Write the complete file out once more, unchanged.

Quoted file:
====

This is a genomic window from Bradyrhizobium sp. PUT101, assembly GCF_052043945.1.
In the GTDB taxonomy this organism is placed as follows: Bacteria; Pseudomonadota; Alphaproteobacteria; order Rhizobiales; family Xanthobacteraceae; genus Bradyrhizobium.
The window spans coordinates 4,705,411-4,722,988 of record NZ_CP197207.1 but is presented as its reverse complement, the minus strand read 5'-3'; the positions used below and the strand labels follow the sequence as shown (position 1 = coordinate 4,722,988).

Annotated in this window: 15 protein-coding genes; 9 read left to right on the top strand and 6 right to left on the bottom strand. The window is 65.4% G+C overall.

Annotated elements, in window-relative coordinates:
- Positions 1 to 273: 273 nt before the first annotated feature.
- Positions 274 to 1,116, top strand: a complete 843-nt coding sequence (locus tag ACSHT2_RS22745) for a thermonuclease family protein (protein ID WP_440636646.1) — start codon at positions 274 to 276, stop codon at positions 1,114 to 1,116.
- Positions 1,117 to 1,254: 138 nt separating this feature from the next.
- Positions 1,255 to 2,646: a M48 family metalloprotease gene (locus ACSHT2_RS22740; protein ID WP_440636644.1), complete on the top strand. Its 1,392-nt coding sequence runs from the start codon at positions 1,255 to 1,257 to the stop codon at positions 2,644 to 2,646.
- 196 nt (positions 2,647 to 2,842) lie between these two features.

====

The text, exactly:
This is a genomic window from Bradyrhizobium sp. PUT101, assembly GCF_052043945.1.
In the GTDB taxonomy this organism is placed as follows: Bacteria; Pseudomonadota; Alphaproteobacteria; order Rhizobiales; family Xanthobacteraceae; genus Bradyrhizobium.
The window spans coordinates 4,705,411-4,722,988 of record NZ_CP197207.1 but is presented as its reverse complement, the minus strand read 5'-3'; the positions used below and the strand labels follow the sequence as shown (position 1 = coordinate 4,722,988).

Annotated in this window: 15 protein-coding genes; 9 read left to right on the top strand and 6 right to left on the bottom strand. The window is 65.4% G+C overall.

Annotated elements, in window-relative coordinates:
- Positions 1 to 273: 273 nt before the first annotated feature.
- Positions 274 to 1,116, top strand: a complete 843-nt coding sequence (locus tag ACSHT2_RS22745) for a thermonuclease family protein (protein ID WP_440636646.1) — start codon at positions 274 to 276, stop codon at positions 1,114 to 1,116.
- Positions 1,117 to 1,254: 138 nt separating this feature from the next.
- Positions 1,255 to 2,646: a M48 family metalloprotease gene (locus ACSHT2_RS22740; protein ID WP_440636644.1), complete on the top strand. Its 1,392-nt coding sequence runs from the start codon at positions 1,255 to 1,257 to the stop codon at positions 2,644 to 2,646.
- 196 nt (positions 2,647 to 2,842) lie between these two features.